The book itself is sort of like Charlotte's Web, except that it has no pig, no spider, no farm, no animals, and is actually about a dorky boy and his two dorky friends who try to start a boy-band to win the school competition. But other than that, it is almost a complete rip-off of Charlotte's Web.
Sylvie, the editor extraordinaire, has contributed many very helpful ideas to the development of the book including changing it to be a first-person story.
My previous experiences in publishing have all been with picture books, which have a very low word count. Editing and revising an 800 word story can be slightly time-consuming, but completely rewriting a 23,000 word book is slightly more time consuming.
I was very happy to have her input on the book, however–no matter how much I cried as I rewrote it again and again and again.

So when, in the midst of a flurry of emails about contract negotiations, which included phrases like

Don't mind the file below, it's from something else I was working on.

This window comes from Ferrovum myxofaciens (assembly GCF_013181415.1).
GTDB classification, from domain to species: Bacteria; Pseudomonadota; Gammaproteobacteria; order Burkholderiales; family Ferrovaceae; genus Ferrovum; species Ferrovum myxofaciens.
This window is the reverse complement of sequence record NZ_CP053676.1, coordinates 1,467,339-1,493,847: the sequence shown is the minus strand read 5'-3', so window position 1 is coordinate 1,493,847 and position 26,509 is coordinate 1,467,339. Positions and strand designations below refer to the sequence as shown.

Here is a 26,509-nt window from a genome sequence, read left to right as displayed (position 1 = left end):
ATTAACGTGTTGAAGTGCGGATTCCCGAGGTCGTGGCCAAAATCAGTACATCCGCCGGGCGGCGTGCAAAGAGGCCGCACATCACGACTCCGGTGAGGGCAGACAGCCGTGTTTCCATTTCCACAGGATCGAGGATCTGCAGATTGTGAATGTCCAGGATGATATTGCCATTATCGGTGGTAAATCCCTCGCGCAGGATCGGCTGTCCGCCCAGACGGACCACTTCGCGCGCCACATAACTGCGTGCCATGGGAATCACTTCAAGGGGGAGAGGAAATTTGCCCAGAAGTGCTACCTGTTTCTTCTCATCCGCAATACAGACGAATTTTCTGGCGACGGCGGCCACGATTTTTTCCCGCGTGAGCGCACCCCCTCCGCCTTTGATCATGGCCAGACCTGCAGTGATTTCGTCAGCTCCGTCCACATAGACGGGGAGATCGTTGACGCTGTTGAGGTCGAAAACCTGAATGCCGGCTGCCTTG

"Notwithstanding the foregoing, should, during the term of this Agreement"...

There was mention of meeting for breakfast, I took notice.

"I like breakfast," I thought, "I should get in on this!"

The fine print, that the breakfast in question would take place in New York City, did not fully dawn on me until I had committed to it.

So Kerri and I packed the kids away in a closet and spent a delightful 36 hours in Manhattan at a hotel that was, if the description on their website was to be believed, "Nestled in a quiet, residential neighborhood."

This is the view out of our hotel window:

I suppose that everything is relative and it was quiet compared to a Slayer concert. During low level nuclear testing.

We spent the first day wandering around Manhattan, enjoying the many splendid sights that await a couple of slack-jawed yokels visiting the big city.

We gaped at the ceiling in the NY Public Library (in which we were unable to locate a single book):

We enjoyed the view from the top of The Empire State Building and learned that this big pole thing on the top was designed as a docking site for blimps. True fact.